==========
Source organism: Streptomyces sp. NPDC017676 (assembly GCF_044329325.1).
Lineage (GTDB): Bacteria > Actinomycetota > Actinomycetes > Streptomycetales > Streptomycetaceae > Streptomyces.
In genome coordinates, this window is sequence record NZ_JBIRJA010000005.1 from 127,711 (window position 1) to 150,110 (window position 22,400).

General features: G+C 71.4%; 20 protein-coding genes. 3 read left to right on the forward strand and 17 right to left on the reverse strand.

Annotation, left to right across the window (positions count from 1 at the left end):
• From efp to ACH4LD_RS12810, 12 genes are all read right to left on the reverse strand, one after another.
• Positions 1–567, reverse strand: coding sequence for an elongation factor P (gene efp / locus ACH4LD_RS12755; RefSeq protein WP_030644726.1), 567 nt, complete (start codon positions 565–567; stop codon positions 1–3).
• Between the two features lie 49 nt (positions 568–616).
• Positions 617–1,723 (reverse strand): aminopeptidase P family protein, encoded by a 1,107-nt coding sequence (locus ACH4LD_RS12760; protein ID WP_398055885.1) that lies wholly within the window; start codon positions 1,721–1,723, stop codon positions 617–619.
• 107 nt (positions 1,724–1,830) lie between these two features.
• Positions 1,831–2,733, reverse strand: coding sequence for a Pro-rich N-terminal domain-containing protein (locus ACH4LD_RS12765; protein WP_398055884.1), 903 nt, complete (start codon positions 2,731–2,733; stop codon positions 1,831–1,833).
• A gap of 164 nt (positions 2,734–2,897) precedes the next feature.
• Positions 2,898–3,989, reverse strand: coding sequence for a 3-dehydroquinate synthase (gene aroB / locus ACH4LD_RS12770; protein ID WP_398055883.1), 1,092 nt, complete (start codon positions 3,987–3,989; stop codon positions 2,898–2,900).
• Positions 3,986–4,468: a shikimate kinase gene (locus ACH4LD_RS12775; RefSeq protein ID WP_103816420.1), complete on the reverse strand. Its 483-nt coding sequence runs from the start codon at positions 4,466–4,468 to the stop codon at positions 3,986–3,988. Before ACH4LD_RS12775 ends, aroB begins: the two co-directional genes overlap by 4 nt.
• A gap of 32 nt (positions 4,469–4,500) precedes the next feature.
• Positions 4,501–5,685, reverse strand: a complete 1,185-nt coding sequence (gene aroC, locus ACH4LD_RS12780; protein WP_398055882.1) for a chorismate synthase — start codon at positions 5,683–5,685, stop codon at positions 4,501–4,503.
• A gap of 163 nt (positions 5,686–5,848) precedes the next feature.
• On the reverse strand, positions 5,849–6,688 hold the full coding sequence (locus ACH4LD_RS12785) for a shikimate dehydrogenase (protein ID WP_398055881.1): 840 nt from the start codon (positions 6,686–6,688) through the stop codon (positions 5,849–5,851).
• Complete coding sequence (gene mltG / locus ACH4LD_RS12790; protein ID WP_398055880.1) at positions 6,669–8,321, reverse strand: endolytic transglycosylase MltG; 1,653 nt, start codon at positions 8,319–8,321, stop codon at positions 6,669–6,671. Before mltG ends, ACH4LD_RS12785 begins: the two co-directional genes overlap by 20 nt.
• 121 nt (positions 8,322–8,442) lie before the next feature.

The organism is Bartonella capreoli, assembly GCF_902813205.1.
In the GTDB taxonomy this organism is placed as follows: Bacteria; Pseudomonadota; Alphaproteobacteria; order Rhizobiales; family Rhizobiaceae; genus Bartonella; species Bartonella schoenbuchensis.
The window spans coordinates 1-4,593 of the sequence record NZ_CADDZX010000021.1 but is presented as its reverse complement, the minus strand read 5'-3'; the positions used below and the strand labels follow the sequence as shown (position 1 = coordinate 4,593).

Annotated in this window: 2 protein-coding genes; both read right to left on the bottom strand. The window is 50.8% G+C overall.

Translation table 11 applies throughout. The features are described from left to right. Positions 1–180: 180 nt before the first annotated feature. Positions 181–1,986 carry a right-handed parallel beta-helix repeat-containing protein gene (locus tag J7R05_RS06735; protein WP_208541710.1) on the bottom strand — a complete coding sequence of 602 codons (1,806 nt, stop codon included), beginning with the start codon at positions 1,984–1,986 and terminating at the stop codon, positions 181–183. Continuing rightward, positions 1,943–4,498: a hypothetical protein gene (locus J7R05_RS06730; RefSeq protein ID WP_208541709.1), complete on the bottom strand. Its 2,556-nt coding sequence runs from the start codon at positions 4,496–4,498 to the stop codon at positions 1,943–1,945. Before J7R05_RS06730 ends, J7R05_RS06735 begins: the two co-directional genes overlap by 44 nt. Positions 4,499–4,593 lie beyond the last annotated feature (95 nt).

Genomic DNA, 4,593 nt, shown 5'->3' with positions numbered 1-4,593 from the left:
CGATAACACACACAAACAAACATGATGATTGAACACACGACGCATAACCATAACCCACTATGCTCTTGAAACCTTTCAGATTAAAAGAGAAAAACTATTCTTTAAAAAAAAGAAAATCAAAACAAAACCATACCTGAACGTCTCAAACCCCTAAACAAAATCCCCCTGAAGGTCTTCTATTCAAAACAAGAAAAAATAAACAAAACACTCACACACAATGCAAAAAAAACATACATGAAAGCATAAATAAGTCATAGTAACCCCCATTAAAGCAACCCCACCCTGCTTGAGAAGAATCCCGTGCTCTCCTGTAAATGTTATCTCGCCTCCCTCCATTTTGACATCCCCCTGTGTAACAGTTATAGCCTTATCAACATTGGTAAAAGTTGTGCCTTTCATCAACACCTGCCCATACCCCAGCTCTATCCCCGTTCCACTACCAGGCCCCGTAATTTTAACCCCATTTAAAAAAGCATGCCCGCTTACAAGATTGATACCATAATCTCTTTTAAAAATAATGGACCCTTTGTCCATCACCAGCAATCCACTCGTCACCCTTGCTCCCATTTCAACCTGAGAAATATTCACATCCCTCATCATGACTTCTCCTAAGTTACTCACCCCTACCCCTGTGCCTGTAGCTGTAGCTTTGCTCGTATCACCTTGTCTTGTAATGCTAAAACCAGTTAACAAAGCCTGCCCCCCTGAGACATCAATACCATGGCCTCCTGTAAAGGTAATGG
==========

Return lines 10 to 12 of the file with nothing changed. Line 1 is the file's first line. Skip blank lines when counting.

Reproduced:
• 107 nt (positions 1,724–1,830) lie between these two features.
• Positions 1,831–2,733, reverse strand: coding sequence for a Pro-rich N-terminal domain-containing protein (locus ACH4LD_RS12765; protein WP_398055884.1), 903 nt, complete (start codon positions 2,731–2,733; stop codon positions 1,831–1,833).
• A gap of 164 nt (positions 2,734–2,897) precedes the next feature.